The Impact of a Brief Conversation
It’s amazing how much little things matter.
George was sitting all by himself at Panera in the middle of the afternoon on New Year’s Day. He picked a table by the window. So he could see the people passing outside as well as those around him.
George was 78 years old. His wife died 3 years ago. His son and daughter live out of town. Many of his friends had died. Those few still alive are married and celebrating the holiday with their wives or with their children. He didn’t want to impose on them but he didn’t want to be alone on this New Year’s Day.
That’s what led him to Panera –- the opportunity to spend time with others. It didn’t matter if they didn’t know him. Nor that they might not talk to him. They were there and he could hear them talking to each other. That was enough. He had brought a book with him to pretend he was reading. He sat there with it as he sipped his coffee.
Just then there was a voice, "What are you reading, young man?" He looked up to see a man standing by him. "It’s Rogue Lawyer By John Grisham," George responded. "John Grisham is one of my favorite authors. I have read almost all his books."
The stranger introduced himself. His name was Dave Barrett. Dave was in town with his wife for the holidays. They were spending time with their oldest son and his family. In fact, his wife, their son and daughter-in-law were at a nearby table. Dave just got up to refill his coffee.
As they spoke, Dave noticed the tremor in George’s right hand. He figured George was suffering from Parkinson’s but wouldn’t ask him. George told Dave about the area around his home and how it changed over the years. More people had moved in, more houses were built and it had grown more populated. At one time, George’s house was the only one on the block. Now there were houses as far as you could see.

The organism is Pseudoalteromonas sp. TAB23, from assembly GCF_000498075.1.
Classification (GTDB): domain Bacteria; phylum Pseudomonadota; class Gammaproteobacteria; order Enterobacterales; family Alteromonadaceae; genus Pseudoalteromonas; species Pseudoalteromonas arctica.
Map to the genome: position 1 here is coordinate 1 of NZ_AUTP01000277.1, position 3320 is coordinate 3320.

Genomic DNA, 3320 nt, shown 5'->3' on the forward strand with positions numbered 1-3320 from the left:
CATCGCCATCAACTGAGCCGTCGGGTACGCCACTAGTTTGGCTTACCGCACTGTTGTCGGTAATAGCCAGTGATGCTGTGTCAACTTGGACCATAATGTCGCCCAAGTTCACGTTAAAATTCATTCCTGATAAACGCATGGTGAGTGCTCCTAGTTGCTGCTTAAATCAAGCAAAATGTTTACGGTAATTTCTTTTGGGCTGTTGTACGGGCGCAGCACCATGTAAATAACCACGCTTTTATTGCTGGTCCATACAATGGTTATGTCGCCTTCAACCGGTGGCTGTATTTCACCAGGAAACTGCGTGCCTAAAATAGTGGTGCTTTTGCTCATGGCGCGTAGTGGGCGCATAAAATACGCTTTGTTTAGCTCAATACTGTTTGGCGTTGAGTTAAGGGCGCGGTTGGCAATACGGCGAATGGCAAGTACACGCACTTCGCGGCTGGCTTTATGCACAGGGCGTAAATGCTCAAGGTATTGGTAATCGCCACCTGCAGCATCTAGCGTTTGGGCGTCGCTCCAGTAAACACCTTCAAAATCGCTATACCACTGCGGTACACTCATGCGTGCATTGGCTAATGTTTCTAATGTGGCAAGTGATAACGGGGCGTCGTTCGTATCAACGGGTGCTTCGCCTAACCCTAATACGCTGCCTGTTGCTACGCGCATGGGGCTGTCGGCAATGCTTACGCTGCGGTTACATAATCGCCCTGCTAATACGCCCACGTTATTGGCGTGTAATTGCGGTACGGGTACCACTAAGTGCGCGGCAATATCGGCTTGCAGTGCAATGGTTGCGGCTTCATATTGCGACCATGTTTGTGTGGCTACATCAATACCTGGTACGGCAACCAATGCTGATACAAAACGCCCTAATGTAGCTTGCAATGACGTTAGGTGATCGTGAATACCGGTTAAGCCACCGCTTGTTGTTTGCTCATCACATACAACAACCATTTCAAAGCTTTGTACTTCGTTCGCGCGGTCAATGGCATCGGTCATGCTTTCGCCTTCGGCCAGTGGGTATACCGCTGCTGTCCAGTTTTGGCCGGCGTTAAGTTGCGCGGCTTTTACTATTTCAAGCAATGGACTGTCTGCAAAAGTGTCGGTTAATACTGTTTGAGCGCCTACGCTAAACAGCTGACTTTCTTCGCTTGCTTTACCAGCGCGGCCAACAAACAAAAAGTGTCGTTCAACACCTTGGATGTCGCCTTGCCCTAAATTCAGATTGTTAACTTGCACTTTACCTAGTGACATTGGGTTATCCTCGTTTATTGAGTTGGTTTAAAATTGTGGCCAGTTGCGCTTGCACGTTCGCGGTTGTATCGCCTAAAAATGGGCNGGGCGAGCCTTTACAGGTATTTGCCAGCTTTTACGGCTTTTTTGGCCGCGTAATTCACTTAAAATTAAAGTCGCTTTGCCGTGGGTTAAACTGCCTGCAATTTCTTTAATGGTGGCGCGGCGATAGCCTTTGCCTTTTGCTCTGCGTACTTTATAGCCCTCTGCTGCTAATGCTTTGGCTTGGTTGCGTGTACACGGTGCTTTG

Dave told him the same thing happened where he lived. More people moved there and what had been rural was now all homes.
Dave spent about 10 minutes talking to George before it dawned on him his family was waiting for him. He thanked George for the opportunity to talk to him and wished him a Happy New Year.
That unexpected conversation with Dave brightened George’s day. It eliminated the loneliness he had felt. When he went home, he was still happy. He had a great conversation with someone he didn’t know. 2 weeks later he was still telling others about it and he smiled as he did.
It’s amazing. We never know how a brief conversation, a token of friendship, will impact another person. It may have been awhile since they had someone to talk with. They don’t want to impose on a friend. However, they would welcome any opportunity to get free of that cloud of loneliness hanging over them.
If there is an older person living in your neighborhood who doesn’t have family or friends visiting on a regular basis, stop by periodically and see how they’re doing. Even if for a short period of time. They will relish it.
If you have time, visit a senior center or a nursing home. At every one there are residents up in age who no longer have family in the area. Many of their friends may have already died. They have no regular visitors.
How do you find out who these are? Just ask at the desk. The people working there know. Pop your head into one of their rooms, say you were in the neighborhood and was wondering if they had the opportunity to talk.
You can be sure they will be delighted to talk with you. Don’t be surprised if they start telling you their life story. You may find you have made a new friend and decide to go back and visit them on a regular basis.
This is one way you can brighten the day of an older person. There are many others. Meeting one and starting a conversation will open the door to the others.